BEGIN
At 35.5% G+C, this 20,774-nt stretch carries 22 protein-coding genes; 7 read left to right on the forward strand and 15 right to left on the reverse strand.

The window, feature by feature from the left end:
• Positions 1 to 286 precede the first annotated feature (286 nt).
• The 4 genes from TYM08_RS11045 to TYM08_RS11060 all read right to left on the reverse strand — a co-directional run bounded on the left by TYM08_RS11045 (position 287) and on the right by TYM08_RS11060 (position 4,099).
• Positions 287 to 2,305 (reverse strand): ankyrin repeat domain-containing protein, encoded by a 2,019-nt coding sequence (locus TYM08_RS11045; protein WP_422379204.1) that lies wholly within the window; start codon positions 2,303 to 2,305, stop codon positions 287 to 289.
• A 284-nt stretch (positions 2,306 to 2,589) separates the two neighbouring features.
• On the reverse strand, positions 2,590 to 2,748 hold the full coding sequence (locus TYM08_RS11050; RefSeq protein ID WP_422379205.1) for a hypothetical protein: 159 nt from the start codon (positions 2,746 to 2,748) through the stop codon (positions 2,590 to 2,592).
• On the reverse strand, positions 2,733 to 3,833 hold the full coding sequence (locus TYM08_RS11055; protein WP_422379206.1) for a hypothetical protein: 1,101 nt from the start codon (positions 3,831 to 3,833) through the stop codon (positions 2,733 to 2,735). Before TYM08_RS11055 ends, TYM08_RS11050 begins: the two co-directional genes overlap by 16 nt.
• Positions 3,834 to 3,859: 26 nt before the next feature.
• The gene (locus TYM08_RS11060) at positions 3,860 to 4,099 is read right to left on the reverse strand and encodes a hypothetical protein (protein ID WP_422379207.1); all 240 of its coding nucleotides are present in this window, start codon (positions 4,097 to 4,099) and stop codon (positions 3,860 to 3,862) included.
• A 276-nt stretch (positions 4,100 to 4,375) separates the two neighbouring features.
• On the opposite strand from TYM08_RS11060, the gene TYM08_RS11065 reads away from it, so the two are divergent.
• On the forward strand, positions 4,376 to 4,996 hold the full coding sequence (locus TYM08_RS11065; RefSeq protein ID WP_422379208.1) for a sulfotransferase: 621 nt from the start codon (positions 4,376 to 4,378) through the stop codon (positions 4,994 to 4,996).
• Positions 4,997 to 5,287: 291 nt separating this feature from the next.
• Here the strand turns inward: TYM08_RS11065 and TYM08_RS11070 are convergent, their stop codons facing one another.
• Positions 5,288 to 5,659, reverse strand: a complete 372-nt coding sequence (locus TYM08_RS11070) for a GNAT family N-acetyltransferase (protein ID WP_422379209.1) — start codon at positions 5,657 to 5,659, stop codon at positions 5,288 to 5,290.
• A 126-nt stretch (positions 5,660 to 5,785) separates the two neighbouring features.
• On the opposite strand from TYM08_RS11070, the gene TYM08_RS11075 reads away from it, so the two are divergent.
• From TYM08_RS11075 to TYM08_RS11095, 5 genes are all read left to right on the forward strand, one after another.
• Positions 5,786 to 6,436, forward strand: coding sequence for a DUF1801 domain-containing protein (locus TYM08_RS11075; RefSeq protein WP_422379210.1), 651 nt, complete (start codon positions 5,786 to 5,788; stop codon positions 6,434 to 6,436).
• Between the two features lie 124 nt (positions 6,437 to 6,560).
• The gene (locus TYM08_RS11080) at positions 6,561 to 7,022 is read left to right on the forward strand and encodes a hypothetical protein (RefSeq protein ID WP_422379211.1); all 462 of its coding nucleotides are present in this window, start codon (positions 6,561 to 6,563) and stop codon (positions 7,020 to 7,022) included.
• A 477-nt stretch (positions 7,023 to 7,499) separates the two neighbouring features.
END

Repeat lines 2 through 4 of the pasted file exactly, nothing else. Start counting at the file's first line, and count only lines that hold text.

The window, feature by feature from the left end:
• Positions 1 to 286 precede the first annotated feature (286 nt).
• The 4 genes from TYM08_RS11045 to TYM08_RS11060 all read right to left on the reverse strand — a co-directional run bounded on the left by TYM08_RS11045 (position 287) and on the right by TYM08_RS11060 (position 4,099).